Genetic diversity and structure of livestock breeds
MetadataShow full item record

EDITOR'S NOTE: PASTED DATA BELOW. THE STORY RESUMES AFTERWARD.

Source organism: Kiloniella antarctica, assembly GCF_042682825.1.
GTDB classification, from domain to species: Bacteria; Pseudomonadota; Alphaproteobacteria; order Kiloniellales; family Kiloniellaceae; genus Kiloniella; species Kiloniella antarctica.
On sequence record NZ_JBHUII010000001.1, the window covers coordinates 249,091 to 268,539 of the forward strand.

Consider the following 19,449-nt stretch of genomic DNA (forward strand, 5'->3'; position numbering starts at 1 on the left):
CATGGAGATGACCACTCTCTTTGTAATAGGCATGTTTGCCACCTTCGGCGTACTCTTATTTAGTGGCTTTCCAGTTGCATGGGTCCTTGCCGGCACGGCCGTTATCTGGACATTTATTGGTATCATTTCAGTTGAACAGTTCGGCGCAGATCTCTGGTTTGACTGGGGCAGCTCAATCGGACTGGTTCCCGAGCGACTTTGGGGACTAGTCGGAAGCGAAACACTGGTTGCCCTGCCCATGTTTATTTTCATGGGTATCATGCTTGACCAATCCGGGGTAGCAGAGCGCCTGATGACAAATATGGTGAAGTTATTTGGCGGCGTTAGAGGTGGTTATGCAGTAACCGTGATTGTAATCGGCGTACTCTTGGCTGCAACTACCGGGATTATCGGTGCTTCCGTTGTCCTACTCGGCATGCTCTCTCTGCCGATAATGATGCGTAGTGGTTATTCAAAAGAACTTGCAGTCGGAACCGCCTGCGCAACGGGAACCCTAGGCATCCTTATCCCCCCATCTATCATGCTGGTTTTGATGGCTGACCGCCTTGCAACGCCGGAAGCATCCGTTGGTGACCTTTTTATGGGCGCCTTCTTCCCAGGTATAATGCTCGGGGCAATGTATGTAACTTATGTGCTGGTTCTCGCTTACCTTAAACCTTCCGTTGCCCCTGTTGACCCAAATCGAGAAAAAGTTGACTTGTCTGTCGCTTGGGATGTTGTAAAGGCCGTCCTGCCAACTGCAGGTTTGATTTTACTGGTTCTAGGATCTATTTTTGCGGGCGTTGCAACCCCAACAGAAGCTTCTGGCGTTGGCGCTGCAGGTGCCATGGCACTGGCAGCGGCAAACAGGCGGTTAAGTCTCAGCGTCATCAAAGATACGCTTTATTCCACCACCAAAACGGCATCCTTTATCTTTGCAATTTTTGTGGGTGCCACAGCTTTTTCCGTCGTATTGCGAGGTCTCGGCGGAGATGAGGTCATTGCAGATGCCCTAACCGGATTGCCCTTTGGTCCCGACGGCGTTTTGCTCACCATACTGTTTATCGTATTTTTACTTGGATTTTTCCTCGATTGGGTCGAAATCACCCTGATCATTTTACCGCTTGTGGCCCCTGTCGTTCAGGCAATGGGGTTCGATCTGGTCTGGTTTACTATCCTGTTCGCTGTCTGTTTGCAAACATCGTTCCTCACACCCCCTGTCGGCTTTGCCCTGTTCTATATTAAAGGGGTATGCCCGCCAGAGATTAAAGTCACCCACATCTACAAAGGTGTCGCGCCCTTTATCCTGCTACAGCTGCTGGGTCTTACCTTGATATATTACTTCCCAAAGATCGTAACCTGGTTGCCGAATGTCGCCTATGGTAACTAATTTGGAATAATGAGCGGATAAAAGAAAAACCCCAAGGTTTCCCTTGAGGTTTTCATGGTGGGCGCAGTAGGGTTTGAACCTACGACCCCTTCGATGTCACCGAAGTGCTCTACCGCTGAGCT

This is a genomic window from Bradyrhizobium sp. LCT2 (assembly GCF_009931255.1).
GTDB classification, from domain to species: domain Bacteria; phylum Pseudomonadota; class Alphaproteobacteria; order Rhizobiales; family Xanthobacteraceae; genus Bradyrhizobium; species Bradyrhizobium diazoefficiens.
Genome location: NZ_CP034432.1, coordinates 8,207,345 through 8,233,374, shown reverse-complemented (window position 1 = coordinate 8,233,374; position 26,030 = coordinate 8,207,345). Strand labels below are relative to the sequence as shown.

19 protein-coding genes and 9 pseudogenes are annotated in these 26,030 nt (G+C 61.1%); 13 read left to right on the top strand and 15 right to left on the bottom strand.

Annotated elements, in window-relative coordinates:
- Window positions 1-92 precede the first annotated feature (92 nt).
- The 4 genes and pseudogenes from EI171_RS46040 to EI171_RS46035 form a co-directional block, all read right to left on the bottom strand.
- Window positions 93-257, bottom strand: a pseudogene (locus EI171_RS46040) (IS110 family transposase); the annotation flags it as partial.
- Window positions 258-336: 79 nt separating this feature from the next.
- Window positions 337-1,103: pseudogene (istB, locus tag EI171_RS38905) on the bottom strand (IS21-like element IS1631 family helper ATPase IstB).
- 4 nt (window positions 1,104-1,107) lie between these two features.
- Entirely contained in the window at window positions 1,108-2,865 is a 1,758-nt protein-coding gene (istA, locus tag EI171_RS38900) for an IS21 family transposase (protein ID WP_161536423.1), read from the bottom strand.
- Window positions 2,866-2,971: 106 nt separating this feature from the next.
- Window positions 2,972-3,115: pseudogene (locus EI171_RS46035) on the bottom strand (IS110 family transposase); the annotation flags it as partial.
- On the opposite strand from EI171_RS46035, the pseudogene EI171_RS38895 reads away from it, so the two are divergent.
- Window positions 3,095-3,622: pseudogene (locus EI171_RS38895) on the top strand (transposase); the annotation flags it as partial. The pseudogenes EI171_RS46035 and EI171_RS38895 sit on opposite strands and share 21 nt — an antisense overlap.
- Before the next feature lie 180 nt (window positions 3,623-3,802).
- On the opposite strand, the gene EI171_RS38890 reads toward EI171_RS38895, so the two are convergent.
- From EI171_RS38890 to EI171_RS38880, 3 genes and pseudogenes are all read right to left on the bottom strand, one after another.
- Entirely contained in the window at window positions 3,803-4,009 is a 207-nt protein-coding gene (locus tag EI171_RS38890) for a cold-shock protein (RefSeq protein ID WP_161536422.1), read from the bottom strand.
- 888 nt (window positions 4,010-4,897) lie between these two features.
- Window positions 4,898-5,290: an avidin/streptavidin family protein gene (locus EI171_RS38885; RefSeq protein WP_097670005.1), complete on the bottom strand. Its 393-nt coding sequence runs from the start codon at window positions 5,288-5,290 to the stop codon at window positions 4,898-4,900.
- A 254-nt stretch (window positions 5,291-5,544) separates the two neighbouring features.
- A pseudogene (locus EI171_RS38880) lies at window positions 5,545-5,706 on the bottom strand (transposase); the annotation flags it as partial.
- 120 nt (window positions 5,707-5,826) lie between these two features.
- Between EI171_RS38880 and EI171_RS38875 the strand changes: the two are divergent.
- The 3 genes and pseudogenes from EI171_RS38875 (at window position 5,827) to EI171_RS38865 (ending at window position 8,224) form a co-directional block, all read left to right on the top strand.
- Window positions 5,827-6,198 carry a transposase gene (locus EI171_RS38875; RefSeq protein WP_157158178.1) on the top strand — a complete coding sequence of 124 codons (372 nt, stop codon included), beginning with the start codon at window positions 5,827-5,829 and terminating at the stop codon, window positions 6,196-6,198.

This thesis addresses the genetic characterisation of livestock breeds, a key aspect of the long-term future breed preservation and, thus, of primary interest for animal breeders and management in the industry. First, the genetic diversity and structure of breeds were investigated. The application of individual-based population genetic approaches at characterising genetic structure was assessed using the British pig breeds. All approaches, except for Principle Component Analysis (PCA), found that the breeds were distinct genetic populations. Bayesian genotypic clustering tools agreed that breeds had little individual genetic admixture. However, inconsistent results were observed between the Bayesian methods. Primarily, BAPS detected finer genetic differentiation than other approaches, producing biologically credible genetic populations. BAPS also detected substructure in the British Meishan, consistent with prior known population information. In contrast, STRUCTURE detected substructure in the British Saddleback breed that could not wholly be explained. Further analysis of the British Saddleback revealed that the genetic subdivision did not reflect its historical origin (union of Essex pig and Wessex Saddleback) but was associated with herds. The Rainbarrow appeared to be moderately differentiated from the other herds, and relatively lower allelic diversity and higher individual inbreeding, a possible result of certain breeding strategies. The genetic structure and diversity of the British traditional chicken breeds was also characterised. The breeds were found to be highly distinctive populations with moderately high levels of within-breed genetic diversity. However, majority of the breeds had an observed heterozygote deficit. Although individuals clustered to their origin for some of the breeds, genetic subdivision of individuals was observed in some breeds. For two breeds the inferred genetic subpopulations were associated with morphological varieties, but in others they were associated with flock supplier. As with the British Saddleback breed, gene flow between flocks within the chicken breeds should be enhanced to maintain current levels of genetic diversity. Second, the thesis focused on breed identification through the assignment of individuals to breed origin. Dense genome-wide assays provide an opportunity to develop tailor-made panels for food authentication, especially for verifying traditional breed-labelled products. In European cattle breeds, the prior selection of informative markers produced higher correct individual identification than panels of randomly selected markers. Selecting breed informative markers was more powerful using delta (allele frequency difference) and Wright's FST (allele frequency variation), than PCA. However, no further gain in power of assignment was achieved by sampling in excess of 200 markers. The power of assignment and number of markers required was dependent on the levels of breed genetic distinctiveness. Use of dense genome-wide assays and marker selection was further assessed in the British pig breeds. With delta, it was found that 96 informative SNP markers were sufficient for breed differentiation, with the exception of Landrace and Welsh pair. Assignment of individuals to breed origin was high and few individuals were falsely assigned, especially for the traditional breeds. The probability that a sample of a presumed origin actually originated from that breed was high in the traditional breeds. Validation of the 96-SNP panel using independent test samples of known origin and market samples revealed a high level of breed label conformity.